Friday letters: Fear mongering, Boebert, America, Ranked Choice Voting, and teamwork |

Friday letters: Fear mongering, Boebert, America, Ranked Choice Voting, and teamwork

High risk group needs to decide how to stay safe

The shutdown has flattened the curve. It has accomplished it’s purpose and fear mongering about opening our economy is a disingenuous strawman argument.

Over the past few months we’ve learned that for over 80% of the population, the virus is no worse than our seasonal flu. However, for our seniors and those with medical issues the risks can prove lethal. That high risk group should consider staying at home or at least being very careful.

Whether or not the Coronavirus makes a winter comeback, another shutdown is not necessary and counter-productive. The high risk group needs to decide how to stay safe. The rest of society needs to practice best hygiene behavior.

It’s called personal responsibility.

Bruno Kirchenwitz,

The shootist misfires

As something of a radical myself, I have a certain grudging admiration for Shooters Grill owner Lauren Boebert. She’s actually challenging Third District Congressman Scott Tipton from the right in the Republican primary on June 30. That’s reminiscent of Ronald Reagan trying to outflank Gerald Ford on the right in 1976.

Boebert’s stance on defying social distancing and restaurant closing restrictions at Shooters Grill is selfish and puts livelihood ahead of lives. We’ve all seen the pictures of the mask-less crowds at Boebert’s establishment. Maybe no one in that group will get sick, but they could pick up the virus and pass it on to an innocent who wasn’t even there.

I happened to Zoom in on the May 11 Garfield County commissioner’s meeting and heard Boebert whine about how her constitutional right to sicken her fellow citizens was being violated. I see nothing in the 14th Amendment that prevents a state from protecting the health of the citizens, particularly when there isn’t time for due process. We have all kinds of laws preventing us from harming others. Otherwise, you’d be able to go out on the street and sell heroin and cocaine.

I’m sure, like her hero in Washington, Boebert feels bad publicity is better than no publicity, so she’s delighted with the furor her defiance has created. Sorry, Lauren. It’s not going to work. The rednecks who believe money is more important than life itself are but a small, noisy minority and not enough for you replace Tipton.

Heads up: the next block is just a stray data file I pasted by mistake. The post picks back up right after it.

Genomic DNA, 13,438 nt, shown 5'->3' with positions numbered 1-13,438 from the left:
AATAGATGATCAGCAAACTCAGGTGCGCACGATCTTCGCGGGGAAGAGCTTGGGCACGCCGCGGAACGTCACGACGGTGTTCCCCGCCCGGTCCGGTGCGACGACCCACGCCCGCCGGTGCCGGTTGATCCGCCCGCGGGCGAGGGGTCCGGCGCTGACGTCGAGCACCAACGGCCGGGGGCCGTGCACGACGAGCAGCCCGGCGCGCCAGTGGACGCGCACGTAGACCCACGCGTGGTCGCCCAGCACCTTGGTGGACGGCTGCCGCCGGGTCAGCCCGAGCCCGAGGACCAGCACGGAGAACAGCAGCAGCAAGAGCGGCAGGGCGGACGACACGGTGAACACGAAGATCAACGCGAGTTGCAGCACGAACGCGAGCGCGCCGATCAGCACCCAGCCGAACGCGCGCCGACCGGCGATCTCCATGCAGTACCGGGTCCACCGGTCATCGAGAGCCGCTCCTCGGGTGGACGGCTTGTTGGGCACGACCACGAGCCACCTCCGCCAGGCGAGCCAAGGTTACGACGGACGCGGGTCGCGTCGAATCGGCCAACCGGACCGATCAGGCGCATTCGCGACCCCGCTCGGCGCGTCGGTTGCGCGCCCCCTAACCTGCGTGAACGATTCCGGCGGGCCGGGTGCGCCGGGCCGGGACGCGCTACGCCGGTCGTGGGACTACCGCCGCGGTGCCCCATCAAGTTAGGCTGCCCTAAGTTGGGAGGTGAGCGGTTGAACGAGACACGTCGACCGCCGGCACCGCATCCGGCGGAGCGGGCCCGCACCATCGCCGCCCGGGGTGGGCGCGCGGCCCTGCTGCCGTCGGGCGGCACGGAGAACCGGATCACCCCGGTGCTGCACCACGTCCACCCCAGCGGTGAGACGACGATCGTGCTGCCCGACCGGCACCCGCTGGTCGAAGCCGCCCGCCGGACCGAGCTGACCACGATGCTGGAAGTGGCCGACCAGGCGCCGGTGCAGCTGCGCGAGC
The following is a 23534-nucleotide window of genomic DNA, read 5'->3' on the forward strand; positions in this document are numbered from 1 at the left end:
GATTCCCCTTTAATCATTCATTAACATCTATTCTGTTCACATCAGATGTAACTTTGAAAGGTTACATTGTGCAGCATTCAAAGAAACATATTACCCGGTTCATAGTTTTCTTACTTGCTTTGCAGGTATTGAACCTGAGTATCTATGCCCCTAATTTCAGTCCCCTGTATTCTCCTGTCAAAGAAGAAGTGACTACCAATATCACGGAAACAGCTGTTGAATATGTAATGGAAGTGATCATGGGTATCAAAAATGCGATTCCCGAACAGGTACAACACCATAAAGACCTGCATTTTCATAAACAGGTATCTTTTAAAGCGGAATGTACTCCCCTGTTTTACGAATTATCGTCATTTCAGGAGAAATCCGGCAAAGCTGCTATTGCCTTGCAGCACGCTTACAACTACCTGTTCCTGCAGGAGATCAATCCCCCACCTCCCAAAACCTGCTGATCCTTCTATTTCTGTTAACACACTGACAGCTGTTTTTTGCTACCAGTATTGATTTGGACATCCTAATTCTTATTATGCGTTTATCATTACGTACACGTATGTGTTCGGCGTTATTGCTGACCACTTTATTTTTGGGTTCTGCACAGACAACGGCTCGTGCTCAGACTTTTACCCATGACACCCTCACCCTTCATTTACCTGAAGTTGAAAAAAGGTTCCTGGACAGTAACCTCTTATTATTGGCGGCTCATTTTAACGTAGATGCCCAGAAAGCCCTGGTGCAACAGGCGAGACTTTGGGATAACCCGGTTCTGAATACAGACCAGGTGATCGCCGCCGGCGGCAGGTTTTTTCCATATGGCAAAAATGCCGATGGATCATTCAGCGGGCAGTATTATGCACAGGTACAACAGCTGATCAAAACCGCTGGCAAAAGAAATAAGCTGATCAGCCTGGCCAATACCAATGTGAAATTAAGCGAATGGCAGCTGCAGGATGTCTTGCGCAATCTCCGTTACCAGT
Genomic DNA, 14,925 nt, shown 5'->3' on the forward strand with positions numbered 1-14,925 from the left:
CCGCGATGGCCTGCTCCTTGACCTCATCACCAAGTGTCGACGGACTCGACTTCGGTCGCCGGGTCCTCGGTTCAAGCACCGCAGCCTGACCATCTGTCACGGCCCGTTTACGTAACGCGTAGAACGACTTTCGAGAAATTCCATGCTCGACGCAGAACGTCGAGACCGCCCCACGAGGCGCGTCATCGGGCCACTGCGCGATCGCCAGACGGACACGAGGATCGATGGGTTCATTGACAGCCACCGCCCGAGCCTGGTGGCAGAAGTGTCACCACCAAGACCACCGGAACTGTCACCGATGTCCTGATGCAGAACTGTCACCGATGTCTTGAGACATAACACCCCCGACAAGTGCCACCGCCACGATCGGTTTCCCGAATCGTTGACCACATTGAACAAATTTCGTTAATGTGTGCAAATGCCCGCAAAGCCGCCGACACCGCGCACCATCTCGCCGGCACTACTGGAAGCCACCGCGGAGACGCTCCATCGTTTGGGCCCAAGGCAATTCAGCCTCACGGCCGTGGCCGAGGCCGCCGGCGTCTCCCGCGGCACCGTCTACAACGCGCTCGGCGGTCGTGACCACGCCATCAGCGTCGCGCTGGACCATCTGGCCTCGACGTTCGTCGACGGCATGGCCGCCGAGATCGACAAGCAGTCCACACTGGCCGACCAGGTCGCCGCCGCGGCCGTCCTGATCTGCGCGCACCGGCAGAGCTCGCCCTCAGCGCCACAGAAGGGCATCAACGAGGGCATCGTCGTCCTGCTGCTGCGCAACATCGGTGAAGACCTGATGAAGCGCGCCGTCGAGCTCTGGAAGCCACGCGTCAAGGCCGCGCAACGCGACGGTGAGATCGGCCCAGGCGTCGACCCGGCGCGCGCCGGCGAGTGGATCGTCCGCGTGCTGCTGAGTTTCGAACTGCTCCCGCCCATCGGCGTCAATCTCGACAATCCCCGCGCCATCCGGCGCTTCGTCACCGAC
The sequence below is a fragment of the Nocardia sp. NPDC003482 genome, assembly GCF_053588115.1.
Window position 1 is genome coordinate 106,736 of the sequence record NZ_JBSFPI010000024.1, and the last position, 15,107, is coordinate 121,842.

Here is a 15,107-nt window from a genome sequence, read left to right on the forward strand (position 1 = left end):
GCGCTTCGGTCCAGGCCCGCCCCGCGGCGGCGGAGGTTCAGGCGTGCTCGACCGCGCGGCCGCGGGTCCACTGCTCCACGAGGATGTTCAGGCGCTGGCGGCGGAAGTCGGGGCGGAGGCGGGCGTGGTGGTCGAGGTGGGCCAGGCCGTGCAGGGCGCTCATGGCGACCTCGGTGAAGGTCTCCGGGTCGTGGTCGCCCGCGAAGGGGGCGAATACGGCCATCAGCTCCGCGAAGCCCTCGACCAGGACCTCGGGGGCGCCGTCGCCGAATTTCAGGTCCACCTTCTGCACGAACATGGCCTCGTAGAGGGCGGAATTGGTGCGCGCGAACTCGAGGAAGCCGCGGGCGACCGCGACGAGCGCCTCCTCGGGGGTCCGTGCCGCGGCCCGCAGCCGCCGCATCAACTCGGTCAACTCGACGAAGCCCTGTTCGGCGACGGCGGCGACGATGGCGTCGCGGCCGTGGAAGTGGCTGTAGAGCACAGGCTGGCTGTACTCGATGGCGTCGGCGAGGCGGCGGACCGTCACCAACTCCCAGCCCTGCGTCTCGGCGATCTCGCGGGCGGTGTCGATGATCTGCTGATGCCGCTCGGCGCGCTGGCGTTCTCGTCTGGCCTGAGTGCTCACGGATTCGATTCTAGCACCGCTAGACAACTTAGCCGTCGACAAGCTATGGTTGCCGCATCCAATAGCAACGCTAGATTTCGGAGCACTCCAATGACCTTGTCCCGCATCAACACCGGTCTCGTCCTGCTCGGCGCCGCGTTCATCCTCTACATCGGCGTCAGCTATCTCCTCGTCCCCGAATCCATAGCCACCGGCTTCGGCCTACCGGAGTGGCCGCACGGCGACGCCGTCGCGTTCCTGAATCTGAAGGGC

Fred Malo Jr.

Where did the America I used to know disappear to?

The cure is incredibly worse than the disease. I started farming here in the New Castle area over 60 years ago. We had freedom. The only confrontation I had with authority was the sheriff hunting down some youth who were stealing gas from my wind machines. There was one sheriff overseeing the upper county and one deputy working the Rifle area.

We had freedom back in those years. I am totally dumb-founded what our world has become. I have watched and experienced government control gradually increase to the extent it is today. When the government at all levels can make us close our businesses, stay-at-home, wear masks, not light fire on our own property, pay property tax, not gather together, stay 6 feet apart, give me a license for any construction, have public hearings to start construction, not shoot fireworks etc, etc, all without a vote on any constitutional authority, we have lost it.

Consider the incredible collateral damage this dictatorial shutdown has caused. I haven’t eaten in a restaurant in a long time. One of my favorite spots is Shooters Grill in Rifle. Now that they are trying to serve us and pay employees they are being subjected to government persecution. Even if they prevail, and I hope they will, it will cost them a lot of money in fines. I can’t believe that our local officials have become such control freaks. Is civil disobedience a criminal offense? Where did the America I used to know disappear to? How many people must lose their jobs and their businesses before we get our freedom back. Viva La Shooters Grill.